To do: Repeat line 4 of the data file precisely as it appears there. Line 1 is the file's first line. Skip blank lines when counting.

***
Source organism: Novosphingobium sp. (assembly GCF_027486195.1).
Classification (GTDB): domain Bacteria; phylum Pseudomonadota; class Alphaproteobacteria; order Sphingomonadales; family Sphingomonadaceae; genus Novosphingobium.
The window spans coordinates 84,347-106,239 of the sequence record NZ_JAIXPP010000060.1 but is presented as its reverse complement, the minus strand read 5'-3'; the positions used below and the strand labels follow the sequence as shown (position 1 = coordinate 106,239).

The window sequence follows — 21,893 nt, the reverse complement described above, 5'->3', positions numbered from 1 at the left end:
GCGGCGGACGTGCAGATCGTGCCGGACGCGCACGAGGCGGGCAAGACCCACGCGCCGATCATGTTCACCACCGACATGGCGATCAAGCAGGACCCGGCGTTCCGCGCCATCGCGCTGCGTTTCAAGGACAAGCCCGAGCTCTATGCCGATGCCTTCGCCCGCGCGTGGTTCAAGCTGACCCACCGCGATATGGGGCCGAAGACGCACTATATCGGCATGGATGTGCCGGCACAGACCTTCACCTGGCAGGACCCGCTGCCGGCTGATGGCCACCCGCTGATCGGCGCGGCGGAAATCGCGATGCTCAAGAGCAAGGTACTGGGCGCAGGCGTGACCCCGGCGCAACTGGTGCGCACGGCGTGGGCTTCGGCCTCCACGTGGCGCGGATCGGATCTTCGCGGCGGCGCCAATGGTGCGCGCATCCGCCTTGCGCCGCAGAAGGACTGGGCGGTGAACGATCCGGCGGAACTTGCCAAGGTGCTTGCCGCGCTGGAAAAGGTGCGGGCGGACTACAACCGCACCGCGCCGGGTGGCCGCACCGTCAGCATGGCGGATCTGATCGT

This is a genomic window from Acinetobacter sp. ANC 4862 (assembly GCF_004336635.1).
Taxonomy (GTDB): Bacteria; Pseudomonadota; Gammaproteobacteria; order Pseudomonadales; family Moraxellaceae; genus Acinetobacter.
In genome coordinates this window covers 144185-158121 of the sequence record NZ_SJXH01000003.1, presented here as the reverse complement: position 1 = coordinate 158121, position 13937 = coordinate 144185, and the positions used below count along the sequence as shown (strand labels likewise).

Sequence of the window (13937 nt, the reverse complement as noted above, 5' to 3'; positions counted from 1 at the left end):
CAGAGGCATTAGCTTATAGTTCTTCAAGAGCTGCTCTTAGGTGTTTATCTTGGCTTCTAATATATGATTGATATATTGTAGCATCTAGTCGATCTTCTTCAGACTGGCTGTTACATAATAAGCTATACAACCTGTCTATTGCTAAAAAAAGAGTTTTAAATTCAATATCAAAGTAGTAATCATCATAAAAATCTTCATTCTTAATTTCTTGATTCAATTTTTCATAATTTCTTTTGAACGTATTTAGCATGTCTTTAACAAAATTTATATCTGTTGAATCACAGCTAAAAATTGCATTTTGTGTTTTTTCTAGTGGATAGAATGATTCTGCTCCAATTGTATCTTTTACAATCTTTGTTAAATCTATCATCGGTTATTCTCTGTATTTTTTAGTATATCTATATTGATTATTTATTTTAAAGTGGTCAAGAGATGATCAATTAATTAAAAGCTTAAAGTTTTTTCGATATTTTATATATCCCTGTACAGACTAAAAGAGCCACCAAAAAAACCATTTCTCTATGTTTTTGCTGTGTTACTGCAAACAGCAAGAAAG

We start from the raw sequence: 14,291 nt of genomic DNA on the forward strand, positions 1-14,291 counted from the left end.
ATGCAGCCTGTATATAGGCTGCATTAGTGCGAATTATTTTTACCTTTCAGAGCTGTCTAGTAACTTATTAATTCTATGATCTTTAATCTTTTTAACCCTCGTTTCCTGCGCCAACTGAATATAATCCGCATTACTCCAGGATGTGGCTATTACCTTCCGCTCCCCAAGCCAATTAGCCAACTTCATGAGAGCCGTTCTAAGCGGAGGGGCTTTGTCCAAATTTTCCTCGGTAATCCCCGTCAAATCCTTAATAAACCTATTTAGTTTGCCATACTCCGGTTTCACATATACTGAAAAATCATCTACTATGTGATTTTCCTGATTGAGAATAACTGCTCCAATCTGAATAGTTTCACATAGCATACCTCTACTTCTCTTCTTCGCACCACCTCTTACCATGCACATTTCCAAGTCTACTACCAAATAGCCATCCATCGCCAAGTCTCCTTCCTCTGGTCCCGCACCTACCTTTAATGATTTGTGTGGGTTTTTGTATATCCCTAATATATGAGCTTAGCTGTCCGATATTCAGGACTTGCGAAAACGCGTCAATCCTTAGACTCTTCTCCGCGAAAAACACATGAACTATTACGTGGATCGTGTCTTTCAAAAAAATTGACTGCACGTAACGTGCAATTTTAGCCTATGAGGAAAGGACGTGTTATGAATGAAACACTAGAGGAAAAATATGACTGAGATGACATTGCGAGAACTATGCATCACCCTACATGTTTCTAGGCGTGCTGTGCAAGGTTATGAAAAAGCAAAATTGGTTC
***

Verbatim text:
The window sequence follows — 21,893 nt, the reverse complement described above, 5'->3', positions numbered from 1 at the left end: